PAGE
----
Relieving the pressure to keep on smiling
Positive Psychology Coach and RB Mind Trustee, Monika Waller, on how understanding the difference between empathy and compassion can be the first step towards being there for our friends.
It’s a fact: friendships are essential for both our mental and physical health. What’s the art of connection in a friendship about? Great listening skills. Trust and honesty. Support and understanding. Compassion and kindness. And most likely a combination of all these qualities. In summer when social distancing ended, our friends were often the first people we rushed to meet face-to-face. But maybe recently our friendships have been put to the test.
What if we can see the sparkle has gone out and our friend struggles in some way? Will we try to fix these low moods by urging him to pull himself together? Will we switch on the pressure on her to ‘be OK’? The first conversation about someone’s mental health takes courage and compassion. We can’t foresee the outcome but at least we can try to prepare by using these three steps:
We set an intention to be there for our friend. It’s important to send a message in any way we can to assure our friend that we care and we’ll listen. With pure intentions we commit to refrain from judging and moralising. No fixed agendas, no pressure. Intention is the compass of our heart.
We will try our best to pay attention and stay focused on the conversation with our friend. It will perhaps be tempting to drift into solution mode and start imagining a happy ending in our head. No, this isn’t one of those goal-orientated activities. We simply wish to offer support because this person is feeling down and going through tough times.
Attitude will be equally important in the process. It’s how we are going to respond to the whole conversation. When someone opens up about their mental health, they are so vulnerable. Our kind gentle words will make this friend more comfortable talking about such sensitive issues. Expressing some level of our understanding and acceptance will help as well.
A friendly and deep conversation
The first friendly chat about mental wellbeing may be long or not long at all. Let’s try to keep our expectations at bay and just go with the peaceful flow of intention, attention and attitude. During the conversation we may discover different emotions coming and going. Sometimes we get slightly overwhelmed just by listening. That feeling is empathy. We become aware of the other person’s suffering and our brain reacts to that pain and sadness. It’s natural and we are doing nothing wrong. This is a friendly yet deep conversation on an important topic and our distress may surface from time to time.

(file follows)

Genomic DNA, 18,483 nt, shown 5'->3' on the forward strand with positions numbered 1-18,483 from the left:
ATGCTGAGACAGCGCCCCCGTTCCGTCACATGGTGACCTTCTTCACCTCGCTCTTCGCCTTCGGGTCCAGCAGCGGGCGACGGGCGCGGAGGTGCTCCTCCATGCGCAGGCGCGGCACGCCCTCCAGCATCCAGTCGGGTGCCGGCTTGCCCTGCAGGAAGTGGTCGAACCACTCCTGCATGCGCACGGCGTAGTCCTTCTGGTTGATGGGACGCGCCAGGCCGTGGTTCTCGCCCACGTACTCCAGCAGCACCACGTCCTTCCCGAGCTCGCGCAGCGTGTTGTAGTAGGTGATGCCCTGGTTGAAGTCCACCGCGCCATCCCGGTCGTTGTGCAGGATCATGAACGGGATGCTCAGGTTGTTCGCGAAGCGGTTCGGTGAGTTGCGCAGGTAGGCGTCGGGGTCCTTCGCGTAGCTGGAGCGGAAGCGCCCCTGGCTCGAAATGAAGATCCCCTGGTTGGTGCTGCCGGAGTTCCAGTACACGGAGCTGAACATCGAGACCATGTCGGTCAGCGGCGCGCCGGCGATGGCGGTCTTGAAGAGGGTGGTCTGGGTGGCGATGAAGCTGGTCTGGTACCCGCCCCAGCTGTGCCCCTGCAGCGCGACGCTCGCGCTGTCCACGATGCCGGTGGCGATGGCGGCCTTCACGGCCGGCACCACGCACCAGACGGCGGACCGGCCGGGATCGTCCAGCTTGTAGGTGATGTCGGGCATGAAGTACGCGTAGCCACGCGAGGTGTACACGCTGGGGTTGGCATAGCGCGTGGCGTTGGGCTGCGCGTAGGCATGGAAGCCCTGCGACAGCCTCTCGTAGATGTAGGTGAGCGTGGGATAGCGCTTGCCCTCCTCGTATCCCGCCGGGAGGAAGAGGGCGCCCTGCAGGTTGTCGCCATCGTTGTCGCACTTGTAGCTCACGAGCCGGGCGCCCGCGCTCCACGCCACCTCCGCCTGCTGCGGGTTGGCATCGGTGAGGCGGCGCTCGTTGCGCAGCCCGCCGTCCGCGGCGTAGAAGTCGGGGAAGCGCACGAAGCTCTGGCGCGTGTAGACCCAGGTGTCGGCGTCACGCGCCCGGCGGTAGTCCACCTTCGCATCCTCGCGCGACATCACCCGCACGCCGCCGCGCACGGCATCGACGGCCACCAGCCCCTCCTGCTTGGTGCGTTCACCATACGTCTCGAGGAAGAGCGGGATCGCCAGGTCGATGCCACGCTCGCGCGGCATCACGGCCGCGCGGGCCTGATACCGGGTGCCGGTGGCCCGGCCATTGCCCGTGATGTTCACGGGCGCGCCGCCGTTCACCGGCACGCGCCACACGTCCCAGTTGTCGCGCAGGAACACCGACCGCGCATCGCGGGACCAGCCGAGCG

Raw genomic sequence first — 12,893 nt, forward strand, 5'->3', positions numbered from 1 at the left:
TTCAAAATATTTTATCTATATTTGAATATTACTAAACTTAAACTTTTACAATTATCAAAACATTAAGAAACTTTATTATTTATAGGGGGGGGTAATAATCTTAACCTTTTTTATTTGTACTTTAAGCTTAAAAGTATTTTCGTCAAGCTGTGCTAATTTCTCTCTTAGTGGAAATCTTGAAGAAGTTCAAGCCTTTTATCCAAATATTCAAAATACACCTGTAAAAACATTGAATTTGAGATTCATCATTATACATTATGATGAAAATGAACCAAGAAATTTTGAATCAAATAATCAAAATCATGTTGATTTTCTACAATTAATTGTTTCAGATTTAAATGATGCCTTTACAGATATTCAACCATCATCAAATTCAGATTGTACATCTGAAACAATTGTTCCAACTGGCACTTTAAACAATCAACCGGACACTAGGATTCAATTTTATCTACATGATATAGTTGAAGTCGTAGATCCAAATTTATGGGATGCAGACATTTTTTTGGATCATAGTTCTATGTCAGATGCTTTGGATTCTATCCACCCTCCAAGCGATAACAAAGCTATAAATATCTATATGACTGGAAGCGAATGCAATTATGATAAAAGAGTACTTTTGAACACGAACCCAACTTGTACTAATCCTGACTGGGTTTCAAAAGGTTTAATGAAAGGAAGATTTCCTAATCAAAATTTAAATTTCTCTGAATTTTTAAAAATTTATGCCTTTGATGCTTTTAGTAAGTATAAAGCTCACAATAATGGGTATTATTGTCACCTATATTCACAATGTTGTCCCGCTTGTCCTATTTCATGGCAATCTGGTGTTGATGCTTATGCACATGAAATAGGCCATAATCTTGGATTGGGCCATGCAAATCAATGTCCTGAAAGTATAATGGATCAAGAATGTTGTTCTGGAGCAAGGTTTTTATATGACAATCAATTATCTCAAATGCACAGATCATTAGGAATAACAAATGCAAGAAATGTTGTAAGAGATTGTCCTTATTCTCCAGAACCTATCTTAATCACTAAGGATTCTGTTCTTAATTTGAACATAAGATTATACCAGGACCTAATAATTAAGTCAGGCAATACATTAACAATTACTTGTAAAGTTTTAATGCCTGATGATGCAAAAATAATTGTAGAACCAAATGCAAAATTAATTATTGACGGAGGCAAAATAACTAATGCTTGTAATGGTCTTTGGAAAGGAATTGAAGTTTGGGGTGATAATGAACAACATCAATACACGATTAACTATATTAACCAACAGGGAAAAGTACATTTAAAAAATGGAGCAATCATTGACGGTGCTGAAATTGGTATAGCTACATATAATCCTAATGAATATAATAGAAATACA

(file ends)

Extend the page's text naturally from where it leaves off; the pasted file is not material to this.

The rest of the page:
Dr Tania Singer is a social neuroscientist and a psychologist and the world’s expert on empathy and compassion. She has been studying the difference between empathy and compassion for over 20 years. This is how she defines both emotions:
- Empathy: in general, the ability to share feelings with others; human beings experience negative feelings when others around them are hurt or worried.
- Compassion: a reaction to another person’s suffering but this reaction produces feelings of concern and warmth as well as generates the motivation to help the sufferer.
Empathy can be ‘painful’. Compassion isn’t painful. Feeling empathy, we go inward and for example get upset ourselves when someone is crying. Feeling compassion, we go outward and try to impact the world around us in positive ways, for example we offer to hug someone when they are crying. Empathetic friends put themselves in the shoes of the other person. Compassionate friends feel they can’t stand by and do nothing. Both empathy and compassion are important as they help foster meaningful connections between people.
Staying connected in good and bad times
Becoming a compassionate mate takes practice. Just understanding the difference between empathy and compassion is the first step in the right direction. These friendly conversations about mental health are not necessarily meant to bring instantaneous relief and solve a problem. Their purpose is to take off the pressure to keep on smiling no matter what. We don’t want to treat our friends differently because they go through a period of depression or anxiety.
Preparing to, and having, a conversation about mental wellbeing will help us tackle the mental health stigma. True friends will always seize an opportunity to stay connected in good times and bad times. Compassionate friends will go even further and will offer support. The acts of compassion will vary and may start with an invitation to a leisurely walk and then progress to a few words of encouragement to dial a confidential helpline and seek mental health support.
If you would like to speak to someone in confidence about a mental health problem, RB Mind runs our own helpline.
Call us now on 020 3137 9590
Monday – Friday: 11am to 8:30pm
Saturday – Sunday: 2 to 5pm